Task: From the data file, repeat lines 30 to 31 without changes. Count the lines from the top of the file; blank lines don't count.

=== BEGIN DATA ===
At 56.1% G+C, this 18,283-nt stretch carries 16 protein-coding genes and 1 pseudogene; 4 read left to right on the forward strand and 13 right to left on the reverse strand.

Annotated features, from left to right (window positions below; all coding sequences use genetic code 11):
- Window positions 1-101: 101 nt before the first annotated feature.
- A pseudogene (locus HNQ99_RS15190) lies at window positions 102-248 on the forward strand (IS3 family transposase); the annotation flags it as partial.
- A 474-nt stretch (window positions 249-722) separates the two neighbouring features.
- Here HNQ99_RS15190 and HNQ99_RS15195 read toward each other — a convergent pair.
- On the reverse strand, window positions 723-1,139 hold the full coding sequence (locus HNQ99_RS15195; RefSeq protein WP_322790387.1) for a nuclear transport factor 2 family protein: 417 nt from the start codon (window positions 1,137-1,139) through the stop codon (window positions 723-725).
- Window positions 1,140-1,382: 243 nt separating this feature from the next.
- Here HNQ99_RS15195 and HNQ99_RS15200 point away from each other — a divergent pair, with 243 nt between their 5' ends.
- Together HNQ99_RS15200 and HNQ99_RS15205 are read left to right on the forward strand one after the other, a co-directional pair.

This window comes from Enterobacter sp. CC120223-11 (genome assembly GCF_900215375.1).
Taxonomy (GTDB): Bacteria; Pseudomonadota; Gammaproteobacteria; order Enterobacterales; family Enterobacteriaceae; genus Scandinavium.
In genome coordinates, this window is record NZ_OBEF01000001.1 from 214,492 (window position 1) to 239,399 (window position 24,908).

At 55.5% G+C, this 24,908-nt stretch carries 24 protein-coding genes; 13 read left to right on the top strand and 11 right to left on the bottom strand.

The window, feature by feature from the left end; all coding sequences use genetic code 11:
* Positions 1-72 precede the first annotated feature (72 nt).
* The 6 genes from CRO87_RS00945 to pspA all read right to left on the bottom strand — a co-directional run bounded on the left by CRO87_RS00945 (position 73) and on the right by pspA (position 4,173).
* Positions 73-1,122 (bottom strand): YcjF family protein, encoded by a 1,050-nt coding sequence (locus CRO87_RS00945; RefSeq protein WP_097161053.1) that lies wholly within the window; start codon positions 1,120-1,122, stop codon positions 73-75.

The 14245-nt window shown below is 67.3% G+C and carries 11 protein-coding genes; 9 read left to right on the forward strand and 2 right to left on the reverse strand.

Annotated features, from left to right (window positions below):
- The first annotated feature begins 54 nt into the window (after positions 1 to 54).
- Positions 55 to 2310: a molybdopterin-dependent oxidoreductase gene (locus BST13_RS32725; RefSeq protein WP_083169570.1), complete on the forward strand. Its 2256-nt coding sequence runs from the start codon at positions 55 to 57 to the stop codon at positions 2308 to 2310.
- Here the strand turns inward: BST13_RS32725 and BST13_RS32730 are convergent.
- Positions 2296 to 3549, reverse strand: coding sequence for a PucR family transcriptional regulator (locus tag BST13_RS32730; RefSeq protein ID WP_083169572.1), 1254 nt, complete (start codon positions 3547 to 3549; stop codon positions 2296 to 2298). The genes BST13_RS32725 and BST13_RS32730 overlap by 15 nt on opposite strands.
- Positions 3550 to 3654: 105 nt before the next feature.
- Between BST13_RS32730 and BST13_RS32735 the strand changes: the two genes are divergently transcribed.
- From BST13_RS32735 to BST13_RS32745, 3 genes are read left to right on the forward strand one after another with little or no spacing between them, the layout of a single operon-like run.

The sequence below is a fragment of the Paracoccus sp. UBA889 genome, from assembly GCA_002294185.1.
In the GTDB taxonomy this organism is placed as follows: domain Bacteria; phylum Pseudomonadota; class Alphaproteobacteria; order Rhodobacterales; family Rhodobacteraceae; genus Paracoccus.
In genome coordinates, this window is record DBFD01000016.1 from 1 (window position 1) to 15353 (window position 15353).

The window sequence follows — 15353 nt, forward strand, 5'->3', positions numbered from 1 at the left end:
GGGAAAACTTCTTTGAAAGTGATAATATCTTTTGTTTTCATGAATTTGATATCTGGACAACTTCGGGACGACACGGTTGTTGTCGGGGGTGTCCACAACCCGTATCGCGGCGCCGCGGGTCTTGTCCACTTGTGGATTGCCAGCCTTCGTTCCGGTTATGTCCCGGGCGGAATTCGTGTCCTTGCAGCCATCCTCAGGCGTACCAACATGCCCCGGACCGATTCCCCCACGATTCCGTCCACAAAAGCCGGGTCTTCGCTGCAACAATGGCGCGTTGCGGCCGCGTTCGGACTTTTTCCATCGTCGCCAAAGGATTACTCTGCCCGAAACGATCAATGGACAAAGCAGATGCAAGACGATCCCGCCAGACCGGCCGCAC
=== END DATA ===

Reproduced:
In genome coordinates, this window is record DBFD01000016.1 from 1 (window position 1) to 15353 (window position 15353).

The window sequence follows — 15353 nt, forward strand, 5'->3', positions numbered from 1 at the left end: